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Curcumin Attenuates N-Nitrosodiethylamine-Induced Liver Injury in Mice by Utilizing the Method of Metabonomics

Qiu, Peiyu, Sun, Jiachen, Man, Shuli, Yang, He, Ma, Long, Yu, Peng, Gao, Wenyuan
Journal of agricultural and food chemistry 2017 v.65 no.9 pp. 2000-2007
Cheddar cheese, alanine transaminase, aspartate transaminase, beers, biomarkers, blood serum, curcumin, diethylnitrosamine, food additives, fructose, gene expression, glucose, histopathology, humans, hydrogen bonding, hydrophobic bonding, liver, liver function, messenger RNA, metabolic diseases, metabolism, metabolomics, mice, oxidants, proline, tissues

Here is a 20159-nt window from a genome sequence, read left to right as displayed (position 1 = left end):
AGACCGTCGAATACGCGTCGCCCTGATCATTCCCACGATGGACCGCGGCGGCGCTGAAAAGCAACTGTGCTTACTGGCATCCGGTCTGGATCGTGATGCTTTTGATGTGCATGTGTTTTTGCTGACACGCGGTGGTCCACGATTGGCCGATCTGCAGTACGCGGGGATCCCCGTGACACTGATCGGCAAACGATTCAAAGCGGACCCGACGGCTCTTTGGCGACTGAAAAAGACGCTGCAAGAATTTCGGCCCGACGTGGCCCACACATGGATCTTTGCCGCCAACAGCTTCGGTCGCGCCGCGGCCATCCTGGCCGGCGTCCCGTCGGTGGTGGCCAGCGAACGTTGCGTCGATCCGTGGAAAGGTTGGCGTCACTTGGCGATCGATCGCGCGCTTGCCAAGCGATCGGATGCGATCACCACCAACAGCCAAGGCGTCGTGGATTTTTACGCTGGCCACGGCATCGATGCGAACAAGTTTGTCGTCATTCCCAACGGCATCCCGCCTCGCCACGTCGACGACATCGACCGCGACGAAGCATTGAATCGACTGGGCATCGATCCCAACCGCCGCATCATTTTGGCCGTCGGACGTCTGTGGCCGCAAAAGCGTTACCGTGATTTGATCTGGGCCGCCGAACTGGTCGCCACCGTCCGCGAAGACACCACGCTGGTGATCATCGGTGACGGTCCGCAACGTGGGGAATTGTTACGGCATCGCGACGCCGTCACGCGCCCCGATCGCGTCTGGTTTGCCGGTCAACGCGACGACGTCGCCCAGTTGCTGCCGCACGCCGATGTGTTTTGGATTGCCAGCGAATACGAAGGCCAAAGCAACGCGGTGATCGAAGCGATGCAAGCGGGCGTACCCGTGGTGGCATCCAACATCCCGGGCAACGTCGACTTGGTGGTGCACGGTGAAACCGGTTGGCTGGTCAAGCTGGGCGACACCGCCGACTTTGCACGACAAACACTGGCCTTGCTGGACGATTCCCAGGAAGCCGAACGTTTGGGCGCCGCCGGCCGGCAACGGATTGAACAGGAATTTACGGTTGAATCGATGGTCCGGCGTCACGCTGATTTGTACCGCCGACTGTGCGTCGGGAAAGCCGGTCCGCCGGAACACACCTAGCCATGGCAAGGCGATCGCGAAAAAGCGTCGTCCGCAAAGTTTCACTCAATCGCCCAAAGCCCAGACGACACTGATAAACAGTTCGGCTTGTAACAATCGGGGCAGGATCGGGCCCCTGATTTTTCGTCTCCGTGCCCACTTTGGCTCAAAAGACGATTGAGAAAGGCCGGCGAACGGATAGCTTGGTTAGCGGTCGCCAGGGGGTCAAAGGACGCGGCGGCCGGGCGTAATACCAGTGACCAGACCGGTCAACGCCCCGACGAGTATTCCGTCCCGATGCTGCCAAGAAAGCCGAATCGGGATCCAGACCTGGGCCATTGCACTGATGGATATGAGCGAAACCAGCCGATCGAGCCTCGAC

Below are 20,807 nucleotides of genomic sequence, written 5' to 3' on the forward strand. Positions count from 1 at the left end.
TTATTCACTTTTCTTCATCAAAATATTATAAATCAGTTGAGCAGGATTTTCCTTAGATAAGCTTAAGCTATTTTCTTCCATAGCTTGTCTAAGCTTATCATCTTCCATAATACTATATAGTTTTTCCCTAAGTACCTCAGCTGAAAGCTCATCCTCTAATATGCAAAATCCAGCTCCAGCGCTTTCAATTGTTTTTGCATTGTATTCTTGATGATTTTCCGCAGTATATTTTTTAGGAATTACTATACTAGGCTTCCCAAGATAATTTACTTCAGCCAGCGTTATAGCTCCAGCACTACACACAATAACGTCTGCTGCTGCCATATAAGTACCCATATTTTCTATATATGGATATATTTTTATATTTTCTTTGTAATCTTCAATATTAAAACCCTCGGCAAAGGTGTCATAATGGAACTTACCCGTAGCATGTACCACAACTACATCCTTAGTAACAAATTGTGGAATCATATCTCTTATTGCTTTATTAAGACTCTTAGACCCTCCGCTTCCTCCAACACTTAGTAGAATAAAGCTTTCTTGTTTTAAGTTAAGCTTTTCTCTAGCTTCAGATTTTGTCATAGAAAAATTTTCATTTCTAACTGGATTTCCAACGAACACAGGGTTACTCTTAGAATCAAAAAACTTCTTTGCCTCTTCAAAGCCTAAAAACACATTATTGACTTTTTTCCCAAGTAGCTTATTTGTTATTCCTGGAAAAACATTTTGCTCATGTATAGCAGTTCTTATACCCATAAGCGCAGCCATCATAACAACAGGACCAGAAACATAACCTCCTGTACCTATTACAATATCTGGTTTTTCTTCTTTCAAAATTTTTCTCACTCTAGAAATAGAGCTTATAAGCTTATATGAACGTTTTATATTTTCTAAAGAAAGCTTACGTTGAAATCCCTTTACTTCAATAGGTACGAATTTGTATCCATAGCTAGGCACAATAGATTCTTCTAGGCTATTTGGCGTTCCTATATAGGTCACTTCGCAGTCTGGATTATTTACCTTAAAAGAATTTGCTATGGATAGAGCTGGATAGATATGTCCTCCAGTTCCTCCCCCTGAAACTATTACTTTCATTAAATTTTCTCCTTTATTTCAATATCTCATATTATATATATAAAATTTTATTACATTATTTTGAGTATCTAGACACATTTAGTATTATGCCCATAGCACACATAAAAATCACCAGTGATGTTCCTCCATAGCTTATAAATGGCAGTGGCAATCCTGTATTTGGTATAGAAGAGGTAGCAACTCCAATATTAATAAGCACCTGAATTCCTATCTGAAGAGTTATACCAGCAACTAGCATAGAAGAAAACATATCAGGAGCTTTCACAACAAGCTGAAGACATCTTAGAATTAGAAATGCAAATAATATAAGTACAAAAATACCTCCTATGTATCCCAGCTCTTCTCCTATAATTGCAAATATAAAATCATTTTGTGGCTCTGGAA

N-Nitrosodiethylamine (DEN) exists as a food additive in cheddar cheese, processed meats, beer, water, and so forth. It is a potent hepatocarcinogen in animals and humans. Curcumin as a natural dietary compound decreased DEN-induced hepatocarcinogenesis in this research. According to the histopathological examination of liver tissues and biomarker detection in serum and livers, it was demonstrated that curcumin attenuated DEN-induced hepatocarcinogenesis through parts of regulating the oxidant stress enzymes (T-SOD and CAT), liver function (ALT and AST) and LDHA, AFP level, and COX-2/PGE2 pathway. Furthermore, curcumin attenuated metabolic disorders via increasing concentration of glucose and fructose, and decreasing levels of glycine and proline, and mRNA expression of GLUT1, PKM and FASN. Docking study indicated that curcumin presented strong affinity with key metabolism enzymes such as GLUT1, PKM, FASN and LDHA. There were a number of amino acid residues involved in curcumin-targeting enzymes of hydrogen bonds and hydrophobic interactions. All in all, curcumin exhibited a potent liver protective agent inhibiting chemically induced liver injury through suppressing liver cellular metabolism in the prospective application.